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I Played Football Straight Through College And I’d Much Rather My Son Be A Dancer

Flickr / Luyen Chou

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CTE is scary. And so is a torn ACL. And a broken collarbone. And a sprained ankle. But potential injuries only partly explain why my wife and I want to keep our 4-year-old, our tall, skinny, sweet-natured future architect/dancer, away from contact sports (if not forever, then at least for the next 13 years). We simply don’t find anything redeeming about the brutal essence of sporty competition: little ones trying to physically overpower other little ones, spit flying from their mouths, eyes rolling back shark-like into their heads, merely to cross a goal line, bury a puck, or dunk a ball. Can kids win trophies for being kind? For sharing? For saying please and thank you? No? Count us out.

Our decision is also inspired by me. To a 44-year-old bro who started playing football and hockey when he was 10 and continued terrorizing the gridiron through college (mostly from the bench), the whole world now is now one big battle royale. For the first spot in line at the bank. For the cushiest cube at work. For the biggest, juiciest slab of garlic-parmesan sirloin at Golden Corral. The stress— Am I going to win? Am I going to lose? Am I going to lose again?!— has easily taken several years off my life. My already monumental self-loathing would eclipse Charlie Brown-ian levels if I knew that I was contributing, even if only microscopically, to a future for my son in which similar damage is self-inflicted upon his mind and body. And his soul.

Our country’s crass fixation with winning also factored into our decision. Yoga — a form of exercise based on the Buddhist principles of letting go, mindfulness, and attaining peace — is now a competitive sport. Full disclosure: Dana and I will not let Apollo watch World Girl. The title character of the popular PBS cartoon is way too sassy for our tastes. Fuller disclosure: At our house, backtalk from a little boy is becoming a minor problem.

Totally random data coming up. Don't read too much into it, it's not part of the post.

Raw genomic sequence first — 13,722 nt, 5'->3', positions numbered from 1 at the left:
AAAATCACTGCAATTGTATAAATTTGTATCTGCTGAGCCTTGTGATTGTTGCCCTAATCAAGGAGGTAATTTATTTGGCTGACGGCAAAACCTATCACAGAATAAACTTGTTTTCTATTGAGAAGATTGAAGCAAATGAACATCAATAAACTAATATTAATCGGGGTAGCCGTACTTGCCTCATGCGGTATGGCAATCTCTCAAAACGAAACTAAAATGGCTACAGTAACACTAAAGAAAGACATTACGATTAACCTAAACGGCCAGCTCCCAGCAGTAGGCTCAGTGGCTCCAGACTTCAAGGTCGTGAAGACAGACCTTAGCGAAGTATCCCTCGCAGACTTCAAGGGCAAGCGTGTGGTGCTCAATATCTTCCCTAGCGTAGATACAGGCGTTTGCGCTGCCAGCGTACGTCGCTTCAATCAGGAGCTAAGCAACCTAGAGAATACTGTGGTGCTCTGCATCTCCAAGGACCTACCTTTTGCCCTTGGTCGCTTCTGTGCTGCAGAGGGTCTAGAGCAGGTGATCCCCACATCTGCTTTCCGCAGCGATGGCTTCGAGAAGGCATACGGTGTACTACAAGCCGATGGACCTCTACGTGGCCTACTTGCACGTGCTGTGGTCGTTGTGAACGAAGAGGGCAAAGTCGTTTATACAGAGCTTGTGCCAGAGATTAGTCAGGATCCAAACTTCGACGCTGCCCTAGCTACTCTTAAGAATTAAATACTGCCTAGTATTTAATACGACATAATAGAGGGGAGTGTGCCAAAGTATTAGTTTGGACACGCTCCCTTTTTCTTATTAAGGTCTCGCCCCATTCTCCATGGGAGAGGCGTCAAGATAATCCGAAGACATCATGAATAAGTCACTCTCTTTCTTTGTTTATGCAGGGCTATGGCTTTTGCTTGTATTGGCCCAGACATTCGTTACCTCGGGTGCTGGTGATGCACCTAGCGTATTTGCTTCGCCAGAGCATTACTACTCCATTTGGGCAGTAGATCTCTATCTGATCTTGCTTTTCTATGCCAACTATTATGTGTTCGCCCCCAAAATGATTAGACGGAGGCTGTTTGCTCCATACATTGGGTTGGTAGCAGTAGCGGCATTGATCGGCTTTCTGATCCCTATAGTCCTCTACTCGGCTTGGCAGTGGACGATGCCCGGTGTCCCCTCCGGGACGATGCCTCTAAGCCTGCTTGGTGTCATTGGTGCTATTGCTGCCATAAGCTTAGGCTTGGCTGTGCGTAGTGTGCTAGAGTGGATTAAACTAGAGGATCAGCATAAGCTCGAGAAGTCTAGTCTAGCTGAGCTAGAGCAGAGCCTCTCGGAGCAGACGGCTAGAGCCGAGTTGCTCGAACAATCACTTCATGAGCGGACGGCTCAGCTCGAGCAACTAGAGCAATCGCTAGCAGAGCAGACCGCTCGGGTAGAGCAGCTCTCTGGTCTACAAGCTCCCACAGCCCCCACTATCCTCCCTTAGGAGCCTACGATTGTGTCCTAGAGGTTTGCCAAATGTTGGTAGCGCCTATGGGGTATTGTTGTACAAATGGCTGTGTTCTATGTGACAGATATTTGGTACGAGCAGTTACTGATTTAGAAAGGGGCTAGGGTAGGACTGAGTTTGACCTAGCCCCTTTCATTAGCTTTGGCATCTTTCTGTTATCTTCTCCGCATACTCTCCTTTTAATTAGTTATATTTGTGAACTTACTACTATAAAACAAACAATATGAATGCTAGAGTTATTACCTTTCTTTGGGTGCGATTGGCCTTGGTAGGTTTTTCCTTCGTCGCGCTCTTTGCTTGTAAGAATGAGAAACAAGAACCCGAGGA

Insulating Apollo from “Win! Win! Win!” has not been easy.

And most of the blame falls squarely on the once-broad shoulders of the former college jock of the family.

But what does anyone expect from me? Look at the culture to which I was subjected in the 1980s and ’90s as a teen, a lonely, desperate romantic who yearned constantly for the perceived stability of adulthood. What I’m trying to say is that my dream was to be a soccer dad. Waking up early on soft, sunny weekends, brewing a pot of coffee while casually tousling my luxurious head of salt-and-pepper hair, helping my little guy or girl into their cleats — it all just seemed so wholesome and quintessentially American to me. To think: I could be just like Jack Butler or Alan Matthews or that guy in the Folgers commercial. Though I had never played soccer (and still don’t care to), I eagerly bought into its appeal: lots of running, few breaks, and minimal physical contact with an off chance of fun.

Children do not need football, hockey, or basketball to learn that life is not fair.

After our first season last year, I’m not too sure there’s going to be a second season.

Imagine watching 20 Premier League clubs playing one another at the same time on the same field. That’s kind of what it was like every Saturday morning at North Park in Haltom City, Texas. The chaos — the yelling and screaming, the flailing of tiny arms and legs, the whistles, the cheers, the major meltdowns — was absolute and unforgiving. My son could only follow the pack and gnaw nervously on the hem of his jersey, trying his best not to break a sweat or embarrass his mini-dictatorial self by doing what every other kid was doing. Participating is just so beneath His Majesty, King Apollo.